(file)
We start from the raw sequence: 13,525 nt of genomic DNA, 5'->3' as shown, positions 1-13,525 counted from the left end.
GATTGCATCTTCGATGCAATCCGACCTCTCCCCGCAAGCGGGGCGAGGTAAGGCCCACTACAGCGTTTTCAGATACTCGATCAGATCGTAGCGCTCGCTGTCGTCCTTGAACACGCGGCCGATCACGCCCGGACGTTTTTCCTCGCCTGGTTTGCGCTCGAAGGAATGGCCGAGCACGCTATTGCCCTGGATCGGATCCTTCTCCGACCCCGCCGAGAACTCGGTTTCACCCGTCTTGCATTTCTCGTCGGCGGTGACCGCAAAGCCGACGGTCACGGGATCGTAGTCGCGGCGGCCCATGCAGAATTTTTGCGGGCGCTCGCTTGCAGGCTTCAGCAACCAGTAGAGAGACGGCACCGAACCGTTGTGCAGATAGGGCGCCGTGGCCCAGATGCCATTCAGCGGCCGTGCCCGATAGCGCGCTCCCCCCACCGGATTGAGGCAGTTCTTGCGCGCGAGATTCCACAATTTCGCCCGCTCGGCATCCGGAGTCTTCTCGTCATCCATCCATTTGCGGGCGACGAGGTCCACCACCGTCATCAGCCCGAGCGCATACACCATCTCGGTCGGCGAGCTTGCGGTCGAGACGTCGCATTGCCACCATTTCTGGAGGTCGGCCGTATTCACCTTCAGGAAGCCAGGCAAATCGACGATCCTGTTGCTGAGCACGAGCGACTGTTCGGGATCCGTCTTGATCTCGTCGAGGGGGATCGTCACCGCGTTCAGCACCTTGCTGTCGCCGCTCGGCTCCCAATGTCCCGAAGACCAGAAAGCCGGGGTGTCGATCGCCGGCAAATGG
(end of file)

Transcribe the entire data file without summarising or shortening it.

We start from the raw sequence: 13,525 nt of genomic DNA, 5'->3' as shown, positions 1-13,525 counted from the left end.
GATTGCATCTTCGATGCAATCCGACCTCTCCCCGCAAGCGGGGCGAGGTAAGGCCCACTACAGCGTTTTCAGATACTCGATCAGATCGTAGCGCTCGCTGTCGTCCTTGAACACGCGGCCGATCACGCCCGGACGTTTTTCCTCGCCTGGTTTGCGCTCGAAGGAATGGCCGAGCACGCTATTGCCCTGGATCGGATCCTTCTCCGACCCCGCCGAGAACTCGGTTTCACCCGTCTTGCATTTCTCGTCGGCGGTGACCGCAAAGCCGACGGTCACGGGATCGTAGTCGCGGCGGCCCATGCAGAATTTTTGCGGGCGCTCGCTTGCAGGCTTCAGCAACCAGTAGAGAGACGGCACCGAACCGTTGTGCAGATAGGGCGCCGTGGCCCAGATGCCATTCAGCGGCCGTGCCCGATAGCGCGCTCCCCCCACCGGATTGAGGCAGTTCTTGCGCGCGAGATTCCACAATTTCGCCCGCTCGGCATCCGGAGTCTTCTCGTCATCCATCCATTTGCGGGCGACGAGGTCCACCACCGTCATCAGCCCGAGCGCATACACCATCTCGGTCGGCGAGCTTGCGGTCGAGACGTCGCATTGCCACCATTTCTGGAGGTCGGCCGTATTCACCTTCAGGAAGCCAGGCAAATCGACGATCCTGTTGCTGAGCACGAGCGACTGTTCGGGATCCGTCTTGATCTCGTCGAGGGGGATCGTCACCGCGTTCAGCACCTTGCTGTCGCCGCTCGGCTCCCAATGTCCCGAAGACCAGAAAGCCGGGGTGTCGATCGCCGGCAAATGG